This was the dark that made you wonder if you would ever see daylight again. The dew covered everything like flat soda, and the fog hung low and thick. Anyway, I says to Rick, I says "We're in it to win it, brother." Rick just nodded. He knew the score; it was time to play ball.
The weight of the weapon was unexpected. The steel, wet with dew, seemed like a magnet drawn to the Earth. I says to Rick "man, this thing is like a freakin' magnet." Rick says "Well, technically, it is." Rick is wicked smart. Anyway, I turned to face the night, soaking in the darkness before descending the porch steps behind Rick. "Rick, brother, slow down, I can't even see you," I says, and Rick goes "Maybe we should hold hands." I was like "Whoa whoa whoa. A) this piece weighs a freakin' ton, I'm usin' both hands over here. And 2) Just don't go there." just nodded. He knew the score; it was time to play ball.
There comes a time in a building's life - a building like this: large, brick and stone, grand windows - where it inhabits a vacuum between functionality, art and decay. Warren's Mill was in that vacuum. At once foreboding and majestic, it's cavernous rooms seemed to offer no shelter from the dark and the cold. In fact, they seemed to amplify them. I says to Rick "Man, Rick - they could totally shoot a horror movie here, or like, a Whitesnake video, right?" Rick just nodded. He knew the score; it was time to play ball.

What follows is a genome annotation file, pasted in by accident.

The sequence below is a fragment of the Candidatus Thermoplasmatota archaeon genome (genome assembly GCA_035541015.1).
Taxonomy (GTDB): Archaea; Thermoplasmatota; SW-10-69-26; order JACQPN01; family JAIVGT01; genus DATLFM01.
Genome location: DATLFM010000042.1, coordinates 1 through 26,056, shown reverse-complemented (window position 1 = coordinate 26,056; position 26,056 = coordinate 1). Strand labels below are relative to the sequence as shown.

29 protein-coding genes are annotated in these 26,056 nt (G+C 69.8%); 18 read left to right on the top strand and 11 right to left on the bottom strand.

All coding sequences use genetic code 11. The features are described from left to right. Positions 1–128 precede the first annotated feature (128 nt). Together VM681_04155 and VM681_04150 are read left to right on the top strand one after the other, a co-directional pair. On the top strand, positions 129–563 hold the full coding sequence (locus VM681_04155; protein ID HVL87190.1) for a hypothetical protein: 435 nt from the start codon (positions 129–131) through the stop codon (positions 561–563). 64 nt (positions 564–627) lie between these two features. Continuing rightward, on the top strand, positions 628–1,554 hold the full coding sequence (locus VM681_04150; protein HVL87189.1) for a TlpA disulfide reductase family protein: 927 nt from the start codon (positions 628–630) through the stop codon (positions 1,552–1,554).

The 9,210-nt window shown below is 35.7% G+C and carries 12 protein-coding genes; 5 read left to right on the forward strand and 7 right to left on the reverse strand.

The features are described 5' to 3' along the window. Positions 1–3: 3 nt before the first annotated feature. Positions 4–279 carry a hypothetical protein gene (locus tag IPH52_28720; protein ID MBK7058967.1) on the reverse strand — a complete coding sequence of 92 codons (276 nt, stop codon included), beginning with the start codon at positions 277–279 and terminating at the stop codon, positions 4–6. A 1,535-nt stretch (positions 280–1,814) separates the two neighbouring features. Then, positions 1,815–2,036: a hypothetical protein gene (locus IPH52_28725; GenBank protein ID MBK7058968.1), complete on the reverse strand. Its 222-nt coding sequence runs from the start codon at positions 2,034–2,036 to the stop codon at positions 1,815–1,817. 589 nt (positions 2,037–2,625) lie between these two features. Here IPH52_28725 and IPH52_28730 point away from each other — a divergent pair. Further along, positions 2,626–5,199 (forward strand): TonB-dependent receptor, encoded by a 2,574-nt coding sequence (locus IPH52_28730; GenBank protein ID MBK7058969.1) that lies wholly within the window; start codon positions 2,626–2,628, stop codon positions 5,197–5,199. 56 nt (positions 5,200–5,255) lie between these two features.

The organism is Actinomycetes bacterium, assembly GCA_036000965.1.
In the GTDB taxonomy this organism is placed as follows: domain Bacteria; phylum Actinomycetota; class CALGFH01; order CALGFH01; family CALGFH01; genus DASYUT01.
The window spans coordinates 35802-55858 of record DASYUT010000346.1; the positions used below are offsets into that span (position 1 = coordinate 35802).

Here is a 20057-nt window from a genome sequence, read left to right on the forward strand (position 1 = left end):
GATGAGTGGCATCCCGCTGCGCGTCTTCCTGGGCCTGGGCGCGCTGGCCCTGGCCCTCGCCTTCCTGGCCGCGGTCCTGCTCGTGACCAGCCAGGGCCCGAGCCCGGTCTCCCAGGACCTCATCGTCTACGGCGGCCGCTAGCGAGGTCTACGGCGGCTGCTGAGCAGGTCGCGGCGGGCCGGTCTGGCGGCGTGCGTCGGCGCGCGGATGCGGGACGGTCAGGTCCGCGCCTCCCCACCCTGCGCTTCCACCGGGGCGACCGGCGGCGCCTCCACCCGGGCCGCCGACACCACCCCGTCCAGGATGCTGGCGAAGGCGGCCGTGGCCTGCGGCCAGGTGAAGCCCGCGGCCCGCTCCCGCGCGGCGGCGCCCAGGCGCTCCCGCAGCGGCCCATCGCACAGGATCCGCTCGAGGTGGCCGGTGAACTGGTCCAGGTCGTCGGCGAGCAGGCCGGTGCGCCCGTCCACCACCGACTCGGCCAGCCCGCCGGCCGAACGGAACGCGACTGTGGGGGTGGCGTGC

"There he is," Rick shouted, and I'm still not sure how he saw the man there, huddled in the corner of the far stairwell. I levelled my gun and did my best to aim towards the figure I now saw scrambling up the first flight of stairs. Before I could get off a shot, Rick was on the man, grabbing him by his coat and snapping his neck like a wet tree stump. I says to Rick "Is it there? Did he still have it?" Rick nodded. I booked it over to Rick, thinking, "there better be some left." As I reached the stairwell, Rick stood over the crumpled mess of a homeless man he had created, turned to me, and held out the cup. "I am so glad I brought an extra straw," I says, and I opened the straw, placed it in the receptacle, and drank the last drop of my Mocha Coolatta with a Turbo Shot. "Dude, I should totally work at Dunky's, but I'd get fired, though, right? Ha. Alright, man. Let's go to the batting cages, or somethin'," I says to Rick. Rick just nodded. He knew the score; it was time to play ball.